#Shakespeare4Murdoch #Hackgate

Repert Murdoch and Rebekah Brooks

For a time on Saturday afternoon the hashtag #Shakespeare4Murdoch was the leading trend on twitter. Tweeters quoted appropriate bits of Shakespeare or adjusted a line or two to suit what’s become known as Hackgate. Here are a few examples:

Remorse, remorse, my kingdom for remorse

To BskyB or not to BskyB, that is the question

Something is rotten in the state of Murdoch

 Reuters picked this story up.  It’s a testament to Shakespeare’s universal popularity that he can be adopted almost spontaneously by so many people, but he’d have been mystified by the way in which news is spread today. There weren’t even any newspapers in his time let alone the ability to communicate around the world in seconds.

 On Saturday Rupert Murdoch published an apology in the national dailies, followed on Sunday by an explanation of the steps being taken by News International to put the faults right.

 He might not have recognised the methods, but Shakespeare knew that those in power could promote their own version of events.

 In Measure for Measure, when Isabella threatens to expose his corruption, Angelo, the governor, responds:

 Who will believe thee, Isabel? …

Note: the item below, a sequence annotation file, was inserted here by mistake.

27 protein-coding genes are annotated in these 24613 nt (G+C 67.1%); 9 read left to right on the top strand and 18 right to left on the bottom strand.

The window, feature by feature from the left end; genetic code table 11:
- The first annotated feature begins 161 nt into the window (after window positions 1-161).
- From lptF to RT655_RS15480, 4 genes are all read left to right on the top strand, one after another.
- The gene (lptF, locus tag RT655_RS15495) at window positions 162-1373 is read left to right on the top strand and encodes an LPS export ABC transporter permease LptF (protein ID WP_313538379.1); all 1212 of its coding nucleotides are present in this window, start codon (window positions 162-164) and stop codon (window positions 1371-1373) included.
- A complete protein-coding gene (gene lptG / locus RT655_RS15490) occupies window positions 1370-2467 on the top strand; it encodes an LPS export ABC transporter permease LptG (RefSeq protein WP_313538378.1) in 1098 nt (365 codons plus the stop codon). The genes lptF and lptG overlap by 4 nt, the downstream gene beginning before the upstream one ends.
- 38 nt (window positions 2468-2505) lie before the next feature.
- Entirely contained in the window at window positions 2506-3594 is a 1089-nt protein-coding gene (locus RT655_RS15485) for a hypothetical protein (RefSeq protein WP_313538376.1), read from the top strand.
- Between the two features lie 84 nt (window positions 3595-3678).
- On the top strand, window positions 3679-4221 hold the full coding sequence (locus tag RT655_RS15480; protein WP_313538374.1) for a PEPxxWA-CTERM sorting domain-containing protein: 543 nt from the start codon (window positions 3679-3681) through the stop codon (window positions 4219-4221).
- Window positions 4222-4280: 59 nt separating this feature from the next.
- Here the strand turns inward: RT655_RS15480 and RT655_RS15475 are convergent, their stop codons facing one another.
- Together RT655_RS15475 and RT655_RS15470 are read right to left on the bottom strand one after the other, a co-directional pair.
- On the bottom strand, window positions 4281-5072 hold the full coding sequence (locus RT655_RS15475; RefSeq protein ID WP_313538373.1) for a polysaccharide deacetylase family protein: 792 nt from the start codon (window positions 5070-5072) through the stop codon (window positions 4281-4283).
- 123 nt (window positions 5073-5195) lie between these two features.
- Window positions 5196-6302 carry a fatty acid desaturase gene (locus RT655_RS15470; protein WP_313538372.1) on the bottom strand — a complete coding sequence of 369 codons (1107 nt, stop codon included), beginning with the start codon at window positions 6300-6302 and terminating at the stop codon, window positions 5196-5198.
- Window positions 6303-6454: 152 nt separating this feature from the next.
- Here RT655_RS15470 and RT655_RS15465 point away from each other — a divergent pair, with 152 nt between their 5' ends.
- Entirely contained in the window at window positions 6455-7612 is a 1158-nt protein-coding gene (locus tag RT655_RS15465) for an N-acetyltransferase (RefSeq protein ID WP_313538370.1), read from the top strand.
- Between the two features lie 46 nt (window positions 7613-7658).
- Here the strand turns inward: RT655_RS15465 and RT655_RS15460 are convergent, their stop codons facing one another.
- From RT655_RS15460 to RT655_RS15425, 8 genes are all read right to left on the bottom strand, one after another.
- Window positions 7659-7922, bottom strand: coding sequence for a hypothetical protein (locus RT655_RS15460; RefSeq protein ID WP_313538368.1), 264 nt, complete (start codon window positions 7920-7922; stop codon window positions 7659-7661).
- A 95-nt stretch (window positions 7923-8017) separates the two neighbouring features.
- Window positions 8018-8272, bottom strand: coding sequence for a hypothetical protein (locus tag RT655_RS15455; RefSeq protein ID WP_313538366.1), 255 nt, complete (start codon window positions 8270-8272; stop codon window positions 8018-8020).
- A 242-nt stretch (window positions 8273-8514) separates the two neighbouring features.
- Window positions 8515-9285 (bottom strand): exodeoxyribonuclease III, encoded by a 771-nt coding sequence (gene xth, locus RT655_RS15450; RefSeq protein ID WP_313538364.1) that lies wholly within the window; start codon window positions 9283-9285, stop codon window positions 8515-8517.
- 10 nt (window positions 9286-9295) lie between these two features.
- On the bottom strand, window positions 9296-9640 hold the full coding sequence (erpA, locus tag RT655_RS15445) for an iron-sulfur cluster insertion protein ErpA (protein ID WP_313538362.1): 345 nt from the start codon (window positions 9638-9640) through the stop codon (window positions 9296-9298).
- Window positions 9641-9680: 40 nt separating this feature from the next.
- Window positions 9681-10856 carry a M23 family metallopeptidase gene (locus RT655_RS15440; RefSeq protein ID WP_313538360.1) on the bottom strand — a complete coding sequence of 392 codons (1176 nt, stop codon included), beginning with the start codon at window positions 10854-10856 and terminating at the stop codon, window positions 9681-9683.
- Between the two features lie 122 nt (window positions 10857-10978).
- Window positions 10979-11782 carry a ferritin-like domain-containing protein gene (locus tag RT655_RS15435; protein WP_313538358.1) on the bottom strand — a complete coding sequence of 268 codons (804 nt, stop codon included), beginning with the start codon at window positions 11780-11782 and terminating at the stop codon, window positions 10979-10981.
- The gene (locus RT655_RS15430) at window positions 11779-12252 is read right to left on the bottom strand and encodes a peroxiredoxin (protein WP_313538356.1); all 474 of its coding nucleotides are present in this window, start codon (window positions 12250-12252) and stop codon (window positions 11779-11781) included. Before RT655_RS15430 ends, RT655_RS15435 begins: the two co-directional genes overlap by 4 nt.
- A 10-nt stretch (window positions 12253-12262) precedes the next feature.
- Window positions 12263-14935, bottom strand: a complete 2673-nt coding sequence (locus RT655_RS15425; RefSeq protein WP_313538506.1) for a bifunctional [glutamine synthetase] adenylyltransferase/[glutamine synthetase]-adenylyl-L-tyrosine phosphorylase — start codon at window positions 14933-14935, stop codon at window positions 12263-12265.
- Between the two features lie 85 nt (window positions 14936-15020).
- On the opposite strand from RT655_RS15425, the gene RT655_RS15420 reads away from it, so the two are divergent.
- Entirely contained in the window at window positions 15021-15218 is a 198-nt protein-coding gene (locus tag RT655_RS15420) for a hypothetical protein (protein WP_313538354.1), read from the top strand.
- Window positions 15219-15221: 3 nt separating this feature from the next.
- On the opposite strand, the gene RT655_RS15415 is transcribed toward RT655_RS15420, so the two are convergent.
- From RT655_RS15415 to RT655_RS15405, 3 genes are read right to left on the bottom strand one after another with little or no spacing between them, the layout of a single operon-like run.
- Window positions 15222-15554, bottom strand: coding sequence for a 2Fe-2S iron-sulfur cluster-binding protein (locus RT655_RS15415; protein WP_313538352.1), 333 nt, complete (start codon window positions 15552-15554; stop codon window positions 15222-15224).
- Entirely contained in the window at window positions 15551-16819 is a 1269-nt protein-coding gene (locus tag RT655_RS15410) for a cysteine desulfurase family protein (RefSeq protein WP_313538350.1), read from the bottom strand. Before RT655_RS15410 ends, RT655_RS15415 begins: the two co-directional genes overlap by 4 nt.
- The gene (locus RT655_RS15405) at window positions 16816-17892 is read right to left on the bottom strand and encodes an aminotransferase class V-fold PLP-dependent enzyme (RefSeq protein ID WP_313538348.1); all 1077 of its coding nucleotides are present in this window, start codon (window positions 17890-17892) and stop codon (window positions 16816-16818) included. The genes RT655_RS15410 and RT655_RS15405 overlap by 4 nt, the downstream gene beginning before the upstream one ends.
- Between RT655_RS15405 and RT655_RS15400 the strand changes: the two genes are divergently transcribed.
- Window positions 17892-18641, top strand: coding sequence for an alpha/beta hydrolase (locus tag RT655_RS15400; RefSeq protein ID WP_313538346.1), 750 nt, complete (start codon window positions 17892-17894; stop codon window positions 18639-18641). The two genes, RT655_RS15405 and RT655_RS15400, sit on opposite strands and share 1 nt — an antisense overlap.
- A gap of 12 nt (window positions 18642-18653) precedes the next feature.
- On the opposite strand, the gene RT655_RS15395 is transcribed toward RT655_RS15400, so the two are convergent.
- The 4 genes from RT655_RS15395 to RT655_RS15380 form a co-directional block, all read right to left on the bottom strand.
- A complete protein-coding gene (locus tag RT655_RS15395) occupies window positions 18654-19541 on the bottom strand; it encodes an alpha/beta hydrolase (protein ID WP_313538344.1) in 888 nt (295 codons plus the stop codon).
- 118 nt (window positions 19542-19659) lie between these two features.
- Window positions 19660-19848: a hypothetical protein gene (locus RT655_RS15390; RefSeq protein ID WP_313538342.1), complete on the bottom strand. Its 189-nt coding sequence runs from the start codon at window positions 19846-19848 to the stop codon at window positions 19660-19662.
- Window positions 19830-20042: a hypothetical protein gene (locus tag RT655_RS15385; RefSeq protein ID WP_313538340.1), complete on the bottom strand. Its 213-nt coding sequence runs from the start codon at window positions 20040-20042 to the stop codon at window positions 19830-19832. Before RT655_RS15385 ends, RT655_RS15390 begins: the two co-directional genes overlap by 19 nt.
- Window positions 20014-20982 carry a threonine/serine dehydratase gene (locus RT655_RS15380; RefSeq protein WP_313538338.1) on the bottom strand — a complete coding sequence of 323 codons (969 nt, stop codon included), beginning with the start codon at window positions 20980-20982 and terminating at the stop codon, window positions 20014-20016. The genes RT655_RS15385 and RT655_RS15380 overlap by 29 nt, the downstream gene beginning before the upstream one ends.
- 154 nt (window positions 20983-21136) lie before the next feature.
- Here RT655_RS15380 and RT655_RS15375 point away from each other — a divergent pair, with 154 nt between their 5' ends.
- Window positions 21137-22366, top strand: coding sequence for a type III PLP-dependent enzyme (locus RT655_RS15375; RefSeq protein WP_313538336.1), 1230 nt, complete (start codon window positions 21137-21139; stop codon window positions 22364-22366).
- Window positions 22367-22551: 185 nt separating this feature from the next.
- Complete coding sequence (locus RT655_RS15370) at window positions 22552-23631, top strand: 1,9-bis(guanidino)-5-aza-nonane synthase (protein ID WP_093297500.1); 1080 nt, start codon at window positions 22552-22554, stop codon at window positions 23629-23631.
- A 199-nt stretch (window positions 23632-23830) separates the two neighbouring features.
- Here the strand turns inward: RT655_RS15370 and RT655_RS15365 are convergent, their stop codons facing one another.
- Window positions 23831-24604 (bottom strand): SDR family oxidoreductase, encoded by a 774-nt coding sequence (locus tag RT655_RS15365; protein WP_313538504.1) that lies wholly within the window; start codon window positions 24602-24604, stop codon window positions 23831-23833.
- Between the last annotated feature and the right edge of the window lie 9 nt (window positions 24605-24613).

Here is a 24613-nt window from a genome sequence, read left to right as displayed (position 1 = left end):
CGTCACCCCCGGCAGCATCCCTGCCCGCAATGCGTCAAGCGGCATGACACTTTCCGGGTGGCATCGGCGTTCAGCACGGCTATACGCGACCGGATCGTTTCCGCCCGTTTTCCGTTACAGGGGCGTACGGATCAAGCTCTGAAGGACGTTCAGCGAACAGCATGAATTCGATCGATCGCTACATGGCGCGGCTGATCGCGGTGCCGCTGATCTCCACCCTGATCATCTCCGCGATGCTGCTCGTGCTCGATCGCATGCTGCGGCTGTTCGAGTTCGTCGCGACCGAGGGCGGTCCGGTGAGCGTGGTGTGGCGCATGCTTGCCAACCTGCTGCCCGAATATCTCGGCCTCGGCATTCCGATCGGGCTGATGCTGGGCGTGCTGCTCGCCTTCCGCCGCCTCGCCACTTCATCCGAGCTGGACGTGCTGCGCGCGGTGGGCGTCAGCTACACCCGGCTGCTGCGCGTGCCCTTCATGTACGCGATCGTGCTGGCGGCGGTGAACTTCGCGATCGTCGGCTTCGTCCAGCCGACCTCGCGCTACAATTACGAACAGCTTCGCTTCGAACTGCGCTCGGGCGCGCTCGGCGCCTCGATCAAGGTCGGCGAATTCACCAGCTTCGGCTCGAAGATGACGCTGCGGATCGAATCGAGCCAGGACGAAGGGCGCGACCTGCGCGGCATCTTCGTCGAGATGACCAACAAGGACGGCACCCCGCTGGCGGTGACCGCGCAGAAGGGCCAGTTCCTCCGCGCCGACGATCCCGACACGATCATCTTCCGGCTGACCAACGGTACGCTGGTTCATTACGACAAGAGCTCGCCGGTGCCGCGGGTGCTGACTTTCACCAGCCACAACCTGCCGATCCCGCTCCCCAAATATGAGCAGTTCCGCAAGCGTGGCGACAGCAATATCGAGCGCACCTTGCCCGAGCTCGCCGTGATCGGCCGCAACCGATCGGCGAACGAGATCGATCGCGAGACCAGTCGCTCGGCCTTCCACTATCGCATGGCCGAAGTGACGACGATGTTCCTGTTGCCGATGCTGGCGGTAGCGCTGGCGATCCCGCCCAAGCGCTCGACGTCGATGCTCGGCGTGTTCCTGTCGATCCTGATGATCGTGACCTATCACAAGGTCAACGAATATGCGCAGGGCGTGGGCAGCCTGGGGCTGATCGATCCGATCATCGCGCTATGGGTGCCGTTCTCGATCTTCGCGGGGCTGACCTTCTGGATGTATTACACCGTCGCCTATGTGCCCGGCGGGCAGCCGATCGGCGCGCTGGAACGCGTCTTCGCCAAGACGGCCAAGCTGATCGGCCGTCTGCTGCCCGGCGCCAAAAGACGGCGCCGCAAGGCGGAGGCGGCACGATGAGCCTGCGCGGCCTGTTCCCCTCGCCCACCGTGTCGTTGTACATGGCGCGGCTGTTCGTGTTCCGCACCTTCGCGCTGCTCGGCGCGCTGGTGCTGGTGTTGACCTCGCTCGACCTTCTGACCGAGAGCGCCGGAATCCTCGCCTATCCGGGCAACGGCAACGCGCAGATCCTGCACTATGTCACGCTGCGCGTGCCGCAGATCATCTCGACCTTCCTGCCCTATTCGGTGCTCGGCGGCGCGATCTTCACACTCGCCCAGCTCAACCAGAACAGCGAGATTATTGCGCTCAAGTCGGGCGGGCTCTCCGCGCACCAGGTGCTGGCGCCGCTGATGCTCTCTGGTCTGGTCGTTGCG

Say what you can, my false o’erweighs your true

 Several of Shakespeare’s characters who the audience knows to be guilty proclaim their innocence and their desire to be on good terms with everyone. Richard III’s probably the best example:

 ‘Tis death to me to be at enmity;

I hate it, and desire all good men’s love….

I thank God for my humility.

 Not everyone believes him: his mother knows he is lying:

Ah, that Deceit should steal such gentle shape,

And with a virtuous vizor hide deep Vice!

 Today the story has been rolling so fast there’s no time for having fun with Shakespeare quotes: at the time of writing Rebekah Brooks has been arrested and the London Metropolitan Police Commissioner Sir Paul Stephenson has resigned. On Twitter there are further rumours that her arrest has been timed to ensure that she can’t be questioned by the Parliamentary Committee on Tuesday.

There’s already a trailer on YouTube for Hackgate: the first movie:

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